Here are a few interesting facts about the Johnson County Fair during the 1920s. At this time, the Southeastern Indiana Fair Circuit traveled through this part of state beginning in Osgood, then moved to Columbus, Franklin and Shelbyville. The Fair being an important part of rural life in Johnson County, focused on numerous displays of farm implements, horticulture and culinary dealers.

There were only a few midway rides and stands at this time, but there were other forms of entertainment like horse racing that included two-wheeled, one-horse carriages for one person (also known as sulkies.) The horses used in this kind of racing were called trotters or pacers.

It was also said that there was one carnival tent that held a wrestler and boxer who would fight the locals. To draw the crowds in, they would sometimes stage a fight outside to get people’s attention.

Another Johnson County Fair event during this time was Luther Dennis’s hot air balloon. Some sort of kerosene furnace was used to heat the air that filled the balloon. Mr. Dennis would then ascend very quickly, hanging onto a bar attached underneath the balloon and parachute to the ground once he was high enough.

To retrieve the balloon, Mr. Dennis attached four sand bags to the balloon, which would cause it to invert once he let go of the bar. The sudden loss of hot air from the inverting caused by the sand bags made the balloon fall to the ground much faster making retrieval easier.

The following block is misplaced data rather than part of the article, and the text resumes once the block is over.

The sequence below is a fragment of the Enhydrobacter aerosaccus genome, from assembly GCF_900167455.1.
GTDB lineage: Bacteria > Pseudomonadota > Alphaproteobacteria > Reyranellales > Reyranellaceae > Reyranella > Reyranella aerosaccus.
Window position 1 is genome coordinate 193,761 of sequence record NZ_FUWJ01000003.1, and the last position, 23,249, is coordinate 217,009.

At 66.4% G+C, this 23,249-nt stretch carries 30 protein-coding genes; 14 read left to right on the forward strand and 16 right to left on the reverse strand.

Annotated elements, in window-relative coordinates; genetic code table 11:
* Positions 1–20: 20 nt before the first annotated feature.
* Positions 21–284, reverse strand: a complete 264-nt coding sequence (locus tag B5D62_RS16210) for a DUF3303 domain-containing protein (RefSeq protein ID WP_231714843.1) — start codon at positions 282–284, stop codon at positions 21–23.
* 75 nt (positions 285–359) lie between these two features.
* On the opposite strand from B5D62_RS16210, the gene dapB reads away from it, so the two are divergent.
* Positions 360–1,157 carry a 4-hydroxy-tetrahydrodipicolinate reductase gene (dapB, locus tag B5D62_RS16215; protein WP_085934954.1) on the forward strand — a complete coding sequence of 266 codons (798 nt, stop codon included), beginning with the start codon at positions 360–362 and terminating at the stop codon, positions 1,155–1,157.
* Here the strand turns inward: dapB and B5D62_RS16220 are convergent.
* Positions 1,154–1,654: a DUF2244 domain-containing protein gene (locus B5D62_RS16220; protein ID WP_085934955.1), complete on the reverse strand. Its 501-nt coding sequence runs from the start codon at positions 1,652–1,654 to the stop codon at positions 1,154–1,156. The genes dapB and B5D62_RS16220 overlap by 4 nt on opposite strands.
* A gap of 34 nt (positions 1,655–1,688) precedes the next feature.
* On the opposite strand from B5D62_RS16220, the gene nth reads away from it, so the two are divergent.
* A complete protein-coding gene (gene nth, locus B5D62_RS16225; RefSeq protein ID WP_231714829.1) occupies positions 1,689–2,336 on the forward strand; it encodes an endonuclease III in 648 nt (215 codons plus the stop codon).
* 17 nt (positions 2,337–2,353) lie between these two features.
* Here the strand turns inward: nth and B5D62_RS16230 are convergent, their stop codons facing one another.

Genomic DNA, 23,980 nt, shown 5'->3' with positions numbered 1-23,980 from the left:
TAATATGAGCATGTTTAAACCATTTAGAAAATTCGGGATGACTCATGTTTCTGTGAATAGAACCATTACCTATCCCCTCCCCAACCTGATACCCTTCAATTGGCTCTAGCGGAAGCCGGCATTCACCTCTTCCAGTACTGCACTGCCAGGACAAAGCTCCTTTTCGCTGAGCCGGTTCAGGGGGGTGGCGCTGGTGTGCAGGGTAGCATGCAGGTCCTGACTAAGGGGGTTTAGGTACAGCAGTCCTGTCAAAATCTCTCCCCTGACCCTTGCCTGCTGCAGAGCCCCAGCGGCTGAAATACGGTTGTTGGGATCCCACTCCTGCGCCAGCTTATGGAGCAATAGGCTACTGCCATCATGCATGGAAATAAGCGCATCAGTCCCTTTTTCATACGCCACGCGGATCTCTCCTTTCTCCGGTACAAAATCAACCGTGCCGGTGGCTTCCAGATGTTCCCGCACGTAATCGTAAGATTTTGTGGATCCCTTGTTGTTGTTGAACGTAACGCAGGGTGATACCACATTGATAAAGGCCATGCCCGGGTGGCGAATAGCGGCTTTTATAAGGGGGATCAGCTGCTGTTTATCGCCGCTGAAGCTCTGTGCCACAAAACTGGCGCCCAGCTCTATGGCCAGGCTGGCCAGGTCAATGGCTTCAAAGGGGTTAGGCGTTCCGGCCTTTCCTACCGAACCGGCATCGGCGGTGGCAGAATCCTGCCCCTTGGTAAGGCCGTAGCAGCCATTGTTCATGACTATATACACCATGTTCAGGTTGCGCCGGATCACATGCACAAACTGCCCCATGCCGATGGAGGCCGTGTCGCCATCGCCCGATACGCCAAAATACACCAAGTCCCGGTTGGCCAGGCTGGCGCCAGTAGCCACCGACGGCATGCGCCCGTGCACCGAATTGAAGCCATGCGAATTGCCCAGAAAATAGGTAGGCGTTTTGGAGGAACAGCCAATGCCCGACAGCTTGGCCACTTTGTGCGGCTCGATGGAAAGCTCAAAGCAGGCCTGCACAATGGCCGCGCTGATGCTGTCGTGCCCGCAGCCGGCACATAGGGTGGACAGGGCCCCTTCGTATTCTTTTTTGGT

During one performance, Mr. Dennis or someone who assisted him forgot to attach the sand bags. What happened after Mr. Dennis parachuted to the ground was the balloon drifted northeast finally landing in a wheat field south of the Cutsinger farm in Clark Township. It was said that once it lost enough air and hit treetop level, the shrinking balloon (black in color) became an imperceptible mass where local residents upon seeing it, could not figure out what it was as it sailed on by.

Information provided by: Magill, H. O. "The County Fair." Nostalgic News (Fall. 1984): 24. Print.


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